(1. Naucrates, Cuv).
Naucrates Ductor, Cuv. et Vol. Poiss. torn. viii. p. 229. pl. 232. Gasterosteus Ductor, Linn. Syst. Nat. torn. i. p. 489. Scomber Ductor, Bloch, Ichth. pl. 338. Pilot-Fish, Will. Hist. Pise. App. tab. 8. f. 2. Yarr. Brit. Fish. vol. i. p. 149.
(Form). General contour a little like that of the MackareL' depth one-fifth of the whole length: length of the head contained in this last four times and a half: profile slightly convex; snout transversely obtuse; lower jaw projecting a little beyond the upper: each jaw with a narrow band of teeth like shorn velvet; the same on the palatines, vomer, and middle of the tongue: diameter of the eye one-fifth the length of the head: opercular pieces much as in the Mackerel: pectorals attached a little below the middle; oval, contained seven times and a half in the whole length: ventrals very close together, a little behind the insertion of the pectorals, of about the same length: first dorsal represented by three, rarely four, very small free spines, commencing nearly in a line with the extremity of the pectorals: second dorsal commencing about the middle of the body; anterior rays longest, equalling a little more than one third of the depth: anal of a similar form to this last fin, and commencing beneath the middle of its length; before it two small free spines, the first hardly perceptible: caudal forked to the middle; the lobes rather broad, and moderately pointed:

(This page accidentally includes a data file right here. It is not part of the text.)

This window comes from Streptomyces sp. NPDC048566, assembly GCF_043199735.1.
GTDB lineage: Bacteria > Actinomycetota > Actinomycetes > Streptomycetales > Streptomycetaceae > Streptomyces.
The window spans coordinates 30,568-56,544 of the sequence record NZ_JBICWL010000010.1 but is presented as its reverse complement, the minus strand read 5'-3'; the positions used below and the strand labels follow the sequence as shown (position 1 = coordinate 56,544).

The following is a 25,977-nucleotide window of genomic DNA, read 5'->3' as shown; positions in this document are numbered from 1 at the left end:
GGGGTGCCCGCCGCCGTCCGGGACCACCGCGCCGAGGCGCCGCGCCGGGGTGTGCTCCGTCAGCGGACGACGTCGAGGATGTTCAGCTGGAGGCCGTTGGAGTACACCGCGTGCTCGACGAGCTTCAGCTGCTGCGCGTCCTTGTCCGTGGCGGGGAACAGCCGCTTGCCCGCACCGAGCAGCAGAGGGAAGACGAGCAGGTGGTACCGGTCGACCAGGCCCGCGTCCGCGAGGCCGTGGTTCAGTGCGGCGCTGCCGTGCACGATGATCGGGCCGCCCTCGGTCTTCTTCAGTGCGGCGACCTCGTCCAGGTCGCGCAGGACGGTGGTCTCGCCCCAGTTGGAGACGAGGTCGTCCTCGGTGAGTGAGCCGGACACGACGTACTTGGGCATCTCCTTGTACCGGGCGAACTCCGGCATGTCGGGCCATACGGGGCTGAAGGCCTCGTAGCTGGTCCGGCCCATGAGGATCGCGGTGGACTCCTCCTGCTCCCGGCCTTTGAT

B. 7; D. 3 or 4 - 1/26 to 28; A. 2/16 or 17; C. 17, and 8; P. 18; V. 1/5: cheeks, upper part of the opercle, and the whole body, excepting a triangle above the base of the pectoral, covered with small oval scales; forehead, snout, jaws, and greater portion of the opercular pieces, without scales: lateral line curved, marked by a narrow series of very small elevations: sides of the tail with a projecting horizontal keel. Number of vertebrae twenty-six. (Colours). Silvery bluish gray; deeper on the back, paler on the belly: sides with five broad transverse bands of deep violet. Cuv..
Mr. Couch states* that "two of this species a few years since accompanied a ship from the Mediterranean into Falmouth, and were taken in a net." It has been observed in the British seas, under similar circumstances, in a few other instances. Is well known for its habit of following vessels to a considerable distance, in order to get what falls from them.
Trans, vol. xiv. p. 82. Lichia glaucus, Cuv. et Val. Poiss. torn. viii. p. 263. pl. 234.?
Mr. Couch states that he believes the Albacore to be not uncommon in the Summer off Cornwall, though keeping at a distance from the shore, and but rarely taken. This name, however, having, like that of Bonito, been applied to more than one species, it does not appear with certainty to which he alludes. If he .refer to the Scojnber glaucus of Linnaeus, this last is synonymous with the Lichia glaucus of Cuvier and Valenciennes. I have accordingly annexed a corresponding reference to their work for a description and figure.